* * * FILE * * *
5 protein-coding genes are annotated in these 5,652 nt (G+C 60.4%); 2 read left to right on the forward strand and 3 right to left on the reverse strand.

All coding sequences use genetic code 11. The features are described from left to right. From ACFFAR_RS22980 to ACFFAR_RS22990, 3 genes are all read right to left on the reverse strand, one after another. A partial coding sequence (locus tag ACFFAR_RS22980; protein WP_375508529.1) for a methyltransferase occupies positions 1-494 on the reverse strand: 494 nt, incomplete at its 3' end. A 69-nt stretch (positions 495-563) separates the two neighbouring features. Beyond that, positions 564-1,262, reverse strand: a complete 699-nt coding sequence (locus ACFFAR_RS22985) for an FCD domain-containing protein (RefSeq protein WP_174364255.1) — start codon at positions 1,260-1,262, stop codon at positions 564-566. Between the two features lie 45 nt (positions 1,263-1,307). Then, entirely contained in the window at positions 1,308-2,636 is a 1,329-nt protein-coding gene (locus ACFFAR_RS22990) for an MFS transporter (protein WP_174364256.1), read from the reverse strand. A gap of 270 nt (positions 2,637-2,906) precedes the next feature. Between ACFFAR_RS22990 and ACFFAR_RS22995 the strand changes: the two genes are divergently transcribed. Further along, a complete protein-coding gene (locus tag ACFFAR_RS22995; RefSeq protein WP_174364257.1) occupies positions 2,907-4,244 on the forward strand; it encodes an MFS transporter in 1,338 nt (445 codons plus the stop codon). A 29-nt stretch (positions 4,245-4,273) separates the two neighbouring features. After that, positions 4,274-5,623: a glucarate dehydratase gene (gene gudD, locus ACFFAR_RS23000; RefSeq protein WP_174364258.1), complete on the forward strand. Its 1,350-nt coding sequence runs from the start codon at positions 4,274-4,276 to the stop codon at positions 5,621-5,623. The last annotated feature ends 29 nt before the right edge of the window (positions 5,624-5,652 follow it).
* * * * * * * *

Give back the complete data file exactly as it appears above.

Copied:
5 protein-coding genes are annotated in these 5,652 nt (G+C 60.4%); 2 read left to right on the forward strand and 3 right to left on the reverse strand.

All coding sequences use genetic code 11. The features are described from left to right. From ACFFAR_RS22980 to ACFFAR_RS22990, 3 genes are all read right to left on the reverse strand, one after another. A partial coding sequence (locus tag ACFFAR_RS22980; protein WP_375508529.1) for a methyltransferase occupies positions 1-494 on the reverse strand: 494 nt, incomplete at its 3' end. A 69-nt stretch (positions 495-563) separates the two neighbouring features. Beyond that, positions 564-1,262, reverse strand: a complete 699-nt coding sequence (locus ACFFAR_RS22985) for an FCD domain-containing protein (RefSeq protein WP_174364255.1) — start codon at positions 1,260-1,262, stop codon at positions 564-566. Between the two features lie 45 nt (positions 1,263-1,307). Then, entirely contained in the window at positions 1,308-2,636 is a 1,329-nt protein-coding gene (locus ACFFAR_RS22990) for an MFS transporter (protein WP_174364256.1), read from the reverse strand. A gap of 270 nt (positions 2,637-2,906) precedes the next feature. Between ACFFAR_RS22990 and ACFFAR_RS22995 the strand changes: the two genes are divergently transcribed. Further along, a complete protein-coding gene (locus tag ACFFAR_RS22995; RefSeq protein WP_174364257.1) occupies positions 2,907-4,244 on the forward strand; it encodes an MFS transporter in 1,338 nt (445 codons plus the stop codon). A 29-nt stretch (positions 4,245-4,273) separates the two neighbouring features. After that, positions 4,274-5,623: a glucarate dehydratase gene (gene gudD, locus ACFFAR_RS23000; RefSeq protein WP_174364258.1), complete on the forward strand. Its 1,350-nt coding sequence runs from the start codon at positions 4,274-4,276 to the stop codon at positions 5,621-5,623. The last annotated feature ends 29 nt before the right edge of the window (positions 5,624-5,652 follow it).